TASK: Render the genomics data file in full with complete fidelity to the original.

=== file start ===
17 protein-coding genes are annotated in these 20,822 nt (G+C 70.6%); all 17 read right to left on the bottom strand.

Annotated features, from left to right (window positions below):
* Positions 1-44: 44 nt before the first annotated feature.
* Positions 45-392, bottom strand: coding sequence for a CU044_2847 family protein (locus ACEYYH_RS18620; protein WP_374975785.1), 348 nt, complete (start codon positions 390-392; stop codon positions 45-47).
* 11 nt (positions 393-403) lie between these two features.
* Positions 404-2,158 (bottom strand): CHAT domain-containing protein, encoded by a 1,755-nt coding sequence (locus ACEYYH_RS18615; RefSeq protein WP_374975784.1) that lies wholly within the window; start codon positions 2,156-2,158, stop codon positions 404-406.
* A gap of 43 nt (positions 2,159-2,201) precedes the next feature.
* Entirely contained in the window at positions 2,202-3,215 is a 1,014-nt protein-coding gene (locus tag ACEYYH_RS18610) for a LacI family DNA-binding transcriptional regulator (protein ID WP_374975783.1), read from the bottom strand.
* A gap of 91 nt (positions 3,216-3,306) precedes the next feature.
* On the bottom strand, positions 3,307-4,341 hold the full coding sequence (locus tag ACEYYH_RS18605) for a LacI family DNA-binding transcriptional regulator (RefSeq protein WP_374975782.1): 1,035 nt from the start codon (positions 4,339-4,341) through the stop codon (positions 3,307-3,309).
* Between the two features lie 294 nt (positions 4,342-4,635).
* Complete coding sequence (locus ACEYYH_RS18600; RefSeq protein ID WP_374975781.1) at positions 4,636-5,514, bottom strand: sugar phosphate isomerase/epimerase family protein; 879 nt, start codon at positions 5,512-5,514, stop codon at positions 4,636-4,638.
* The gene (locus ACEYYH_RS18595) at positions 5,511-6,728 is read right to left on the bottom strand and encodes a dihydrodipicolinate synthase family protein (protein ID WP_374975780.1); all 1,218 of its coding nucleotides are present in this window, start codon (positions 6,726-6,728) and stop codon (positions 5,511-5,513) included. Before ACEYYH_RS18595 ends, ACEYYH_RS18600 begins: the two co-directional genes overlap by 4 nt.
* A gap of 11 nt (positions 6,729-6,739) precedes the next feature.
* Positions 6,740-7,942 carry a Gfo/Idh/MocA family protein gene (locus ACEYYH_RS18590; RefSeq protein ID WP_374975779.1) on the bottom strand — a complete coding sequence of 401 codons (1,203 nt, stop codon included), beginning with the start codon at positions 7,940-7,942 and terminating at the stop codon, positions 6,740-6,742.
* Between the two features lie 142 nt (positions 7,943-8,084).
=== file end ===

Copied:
17 protein-coding genes are annotated in these 20,822 nt (G+C 70.6%); all 17 read right to left on the bottom strand.

Annotated features, from left to right (window positions below):
* Positions 1-44: 44 nt before the first annotated feature.
* Positions 45-392, bottom strand: coding sequence for a CU044_2847 family protein (locus ACEYYH_RS18620; protein WP_374975785.1), 348 nt, complete (start codon positions 390-392; stop codon positions 45-47).
* 11 nt (positions 393-403) lie between these two features.
* Positions 404-2,158 (bottom strand): CHAT domain-containing protein, encoded by a 1,755-nt coding sequence (locus ACEYYH_RS18615; RefSeq protein WP_374975784.1) that lies wholly within the window; start codon positions 2,156-2,158, stop codon positions 404-406.
* A gap of 43 nt (positions 2,159-2,201) precedes the next feature.
* Entirely contained in the window at positions 2,202-3,215 is a 1,014-nt protein-coding gene (locus tag ACEYYH_RS18610) for a LacI family DNA-binding transcriptional regulator (protein ID WP_374975783.1), read from the bottom strand.
* A gap of 91 nt (positions 3,216-3,306) precedes the next feature.
* On the bottom strand, positions 3,307-4,341 hold the full coding sequence (locus tag ACEYYH_RS18605) for a LacI family DNA-binding transcriptional regulator (RefSeq protein WP_374975782.1): 1,035 nt from the start codon (positions 4,339-4,341) through the stop codon (positions 3,307-3,309).
* Between the two features lie 294 nt (positions 4,342-4,635).
* Complete coding sequence (locus ACEYYH_RS18600; RefSeq protein ID WP_374975781.1) at positions 4,636-5,514, bottom strand: sugar phosphate isomerase/epimerase family protein; 879 nt, start codon at positions 5,512-5,514, stop codon at positions 4,636-4,638.
* The gene (locus ACEYYH_RS18595) at positions 5,511-6,728 is read right to left on the bottom strand and encodes a dihydrodipicolinate synthase family protein (protein ID WP_374975780.1); all 1,218 of its coding nucleotides are present in this window, start codon (positions 6,726-6,728) and stop codon (positions 5,511-5,513) included. Before ACEYYH_RS18595 ends, ACEYYH_RS18600 begins: the two co-directional genes overlap by 4 nt.
* A gap of 11 nt (positions 6,729-6,739) precedes the next feature.
* Positions 6,740-7,942 carry a Gfo/Idh/MocA family protein gene (locus ACEYYH_RS18590; RefSeq protein ID WP_374975779.1) on the bottom strand — a complete coding sequence of 401 codons (1,203 nt, stop codon included), beginning with the start codon at positions 7,940-7,942 and terminating at the stop codon, positions 6,740-6,742.
* Between the two features lie 142 nt (positions 7,943-8,084).